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How Ty Dolla $ign Turned Himself Into This Generation's Nate Dogg

When it comes to West Coast rap, everything you hear today originates from an OG class that was one of the best to ever do it.

Current artists like Kendrick Lamar, YG, Nipsey Hussle and even DJ Mustard all draw inspiration from the last generation of gangsta rappers and producers who paved the way and helped create that unique LA sound.

Icons like Eazy-E and Tupac started the revolution, but an even more distinct genre of gangsta rap during the 90s helped propel West Coast legends like Snoop Dogg, Warren G, Dr. Dre and DJ Quik to the top of the industry.

The already aggressive lyrical content of hip-hop was combined with elements of funk and, for the first time, R&B singing.

We remember this as the G Funk Era, and there was no artist who represented that better than Nate Dogg.

With the drawn-out bass lines and the melodic synthesizers, every track was drawn in by a catchy hook. And Nate Dogg was the best to do it.

It's easy to see how these artists -- much like this generation today -- were inspired by their parents' time of soulful artists like Earth, Wind & Fire, Rick James and Prince.

They just added the gangsta twist.

It had massive commercial success, and fans loved it and they helped push the music to become one of the most celebrated subgenres in hip-hop.

And over 20 years later, you can bet most everyone you run into on the street knows every word to "Regulate."

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Though Nate Dogg passed in 2011, his spirit lives on and his music continues to inspire a generation of young artists -- but none more so than 30-year-old Ty Dolla $ign.

Much like Nate Dogg in his time, Ty$ is an artist who created his own lane by blurring the lines between R&B and rap.

Even though he's talking about violence, drugs and subjecting women, he's able to mask the hardcore nature with relaxing and smooth melodies.

Much like Nate, he's a unique voice in his generation. And even more so like him, he's changing the industry around him.

Ty Dolla $ign was born in Los Angeles and comes from a musical family. His father was in the musical group Lakeside.

He plays several instruments, including the guitar, bass, keyboard and drums.

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Before breaking out as a solo artist, he wrote for other singers in the industry and got his start producing.

He wrote part of "Loyal" for Chris Brown...

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...and "Young, Wild & Free" with Snoop, Wiz and Bruno.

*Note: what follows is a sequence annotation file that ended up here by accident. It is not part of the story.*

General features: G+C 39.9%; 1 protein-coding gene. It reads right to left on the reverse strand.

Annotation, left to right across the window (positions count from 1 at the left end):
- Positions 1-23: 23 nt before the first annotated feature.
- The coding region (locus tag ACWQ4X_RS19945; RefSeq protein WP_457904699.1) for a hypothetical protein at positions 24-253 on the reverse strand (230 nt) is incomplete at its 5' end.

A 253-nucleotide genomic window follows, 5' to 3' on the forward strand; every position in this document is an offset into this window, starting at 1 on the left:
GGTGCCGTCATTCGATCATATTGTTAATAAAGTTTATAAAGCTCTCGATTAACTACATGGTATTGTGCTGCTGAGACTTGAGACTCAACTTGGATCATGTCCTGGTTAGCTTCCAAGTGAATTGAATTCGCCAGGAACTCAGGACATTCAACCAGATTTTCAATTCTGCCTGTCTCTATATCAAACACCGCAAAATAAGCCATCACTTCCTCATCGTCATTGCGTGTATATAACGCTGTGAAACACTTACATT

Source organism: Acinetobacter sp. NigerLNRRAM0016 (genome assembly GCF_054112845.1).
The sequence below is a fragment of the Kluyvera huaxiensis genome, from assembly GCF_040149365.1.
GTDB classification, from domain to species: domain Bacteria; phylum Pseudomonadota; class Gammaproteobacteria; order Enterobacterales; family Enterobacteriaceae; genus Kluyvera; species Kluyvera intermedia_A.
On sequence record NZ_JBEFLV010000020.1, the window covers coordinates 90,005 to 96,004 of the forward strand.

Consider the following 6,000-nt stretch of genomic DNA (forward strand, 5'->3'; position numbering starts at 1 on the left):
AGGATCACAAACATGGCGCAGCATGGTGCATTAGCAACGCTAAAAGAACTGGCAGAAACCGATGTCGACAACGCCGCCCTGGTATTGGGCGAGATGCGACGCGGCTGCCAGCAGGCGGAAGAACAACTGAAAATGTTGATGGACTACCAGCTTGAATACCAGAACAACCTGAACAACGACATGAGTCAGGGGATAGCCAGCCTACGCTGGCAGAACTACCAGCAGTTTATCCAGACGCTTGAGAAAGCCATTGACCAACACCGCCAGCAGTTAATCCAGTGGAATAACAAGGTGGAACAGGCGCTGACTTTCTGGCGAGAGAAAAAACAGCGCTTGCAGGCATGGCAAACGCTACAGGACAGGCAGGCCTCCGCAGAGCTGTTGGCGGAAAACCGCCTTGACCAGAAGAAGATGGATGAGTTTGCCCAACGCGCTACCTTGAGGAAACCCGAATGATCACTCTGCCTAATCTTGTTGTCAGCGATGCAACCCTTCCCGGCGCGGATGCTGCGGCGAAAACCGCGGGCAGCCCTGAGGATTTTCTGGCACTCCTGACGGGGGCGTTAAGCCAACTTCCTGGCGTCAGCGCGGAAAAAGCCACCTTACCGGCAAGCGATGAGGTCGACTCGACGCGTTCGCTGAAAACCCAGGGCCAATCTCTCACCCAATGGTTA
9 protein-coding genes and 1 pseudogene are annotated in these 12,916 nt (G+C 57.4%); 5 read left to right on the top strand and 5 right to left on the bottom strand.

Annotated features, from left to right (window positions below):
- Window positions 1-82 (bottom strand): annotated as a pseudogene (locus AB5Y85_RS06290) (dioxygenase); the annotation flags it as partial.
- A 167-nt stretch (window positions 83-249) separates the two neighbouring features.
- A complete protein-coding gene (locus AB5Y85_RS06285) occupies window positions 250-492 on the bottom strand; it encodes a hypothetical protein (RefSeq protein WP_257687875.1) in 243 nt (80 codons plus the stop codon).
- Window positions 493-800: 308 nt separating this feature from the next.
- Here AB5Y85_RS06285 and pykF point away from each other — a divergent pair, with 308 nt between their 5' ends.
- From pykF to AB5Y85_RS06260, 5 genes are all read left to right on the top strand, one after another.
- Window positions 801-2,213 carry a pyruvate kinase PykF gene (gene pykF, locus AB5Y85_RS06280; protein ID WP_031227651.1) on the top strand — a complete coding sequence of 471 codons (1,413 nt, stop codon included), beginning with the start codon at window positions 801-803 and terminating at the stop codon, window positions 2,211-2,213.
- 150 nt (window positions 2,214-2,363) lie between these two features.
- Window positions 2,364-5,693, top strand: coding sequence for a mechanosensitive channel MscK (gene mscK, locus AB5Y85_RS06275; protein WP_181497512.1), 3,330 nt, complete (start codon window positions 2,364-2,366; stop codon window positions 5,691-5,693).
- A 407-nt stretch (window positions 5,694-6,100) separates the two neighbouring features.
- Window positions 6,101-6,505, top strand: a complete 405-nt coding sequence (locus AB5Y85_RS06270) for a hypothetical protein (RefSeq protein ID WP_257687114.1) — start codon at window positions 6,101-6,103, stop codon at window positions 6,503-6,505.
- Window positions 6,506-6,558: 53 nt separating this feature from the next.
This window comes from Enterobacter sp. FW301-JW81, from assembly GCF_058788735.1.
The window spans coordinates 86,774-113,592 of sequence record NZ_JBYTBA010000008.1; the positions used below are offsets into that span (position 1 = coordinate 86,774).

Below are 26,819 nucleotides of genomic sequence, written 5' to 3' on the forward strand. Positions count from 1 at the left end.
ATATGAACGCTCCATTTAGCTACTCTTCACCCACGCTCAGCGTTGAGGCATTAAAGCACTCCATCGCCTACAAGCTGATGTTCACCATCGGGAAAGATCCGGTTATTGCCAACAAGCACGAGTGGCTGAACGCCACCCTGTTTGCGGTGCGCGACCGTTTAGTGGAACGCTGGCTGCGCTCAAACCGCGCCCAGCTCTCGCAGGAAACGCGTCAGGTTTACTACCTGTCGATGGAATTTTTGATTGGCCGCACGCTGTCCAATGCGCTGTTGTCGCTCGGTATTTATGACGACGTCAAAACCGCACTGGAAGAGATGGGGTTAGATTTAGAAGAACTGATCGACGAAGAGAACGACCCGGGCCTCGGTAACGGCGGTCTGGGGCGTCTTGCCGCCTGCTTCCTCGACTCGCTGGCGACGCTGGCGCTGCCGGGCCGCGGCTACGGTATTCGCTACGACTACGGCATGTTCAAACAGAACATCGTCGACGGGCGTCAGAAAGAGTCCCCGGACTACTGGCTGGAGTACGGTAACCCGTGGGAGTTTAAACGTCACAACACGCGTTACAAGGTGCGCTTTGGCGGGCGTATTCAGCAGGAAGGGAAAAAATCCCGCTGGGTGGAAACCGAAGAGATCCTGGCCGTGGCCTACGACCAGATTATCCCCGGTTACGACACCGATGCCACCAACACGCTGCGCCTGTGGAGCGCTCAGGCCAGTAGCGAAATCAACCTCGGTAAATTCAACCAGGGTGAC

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When he first came on the scene, Ty$ worked closely with YG and DJ Mustard.

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Likewise, Nate Dogg was the only singer in the hip-hop trio 213.

His first commercial success was a song he wrote and produced in 2009 with YG called "Toot It and Boot It."

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But, he's most known for "Paranoid," a single off his 2012 mixtape, Beach House.

Since then, he signed with Pittsburgh rapper Wiz Khalifa and became a part of Taylor Gang.

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His collaboration with Wiz and The Weeknd, titled "Or Nah," reached #48 on the Billboard Hot 100 Chart.

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It was also a modern version of an old G-Funk classic.

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Despite being labeled a rapper, Ty$ thinks he isn't one.

In an interview with Complex, he explained,

People would call it rap, but I really don't feel like I rap. There's so many great rappers, like if we had to battle or some shit, they would just cream me. I don't really consider myself a rapper, I just happen to have bars, or something like that. I still sing man, I'm a singer, ya feel me?

He also draws inspiration outside of rap and listens to bands like Nirvana and Incubus.

You can hear some of that inspiration in his single "Stand For."

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He also blends EDM and house music elements in songs like "Destructo."

Ty Dolla $ign loves all music and isn't afraid to create something new...

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...as long as he keeps it gangster, much like a legend we all remember.

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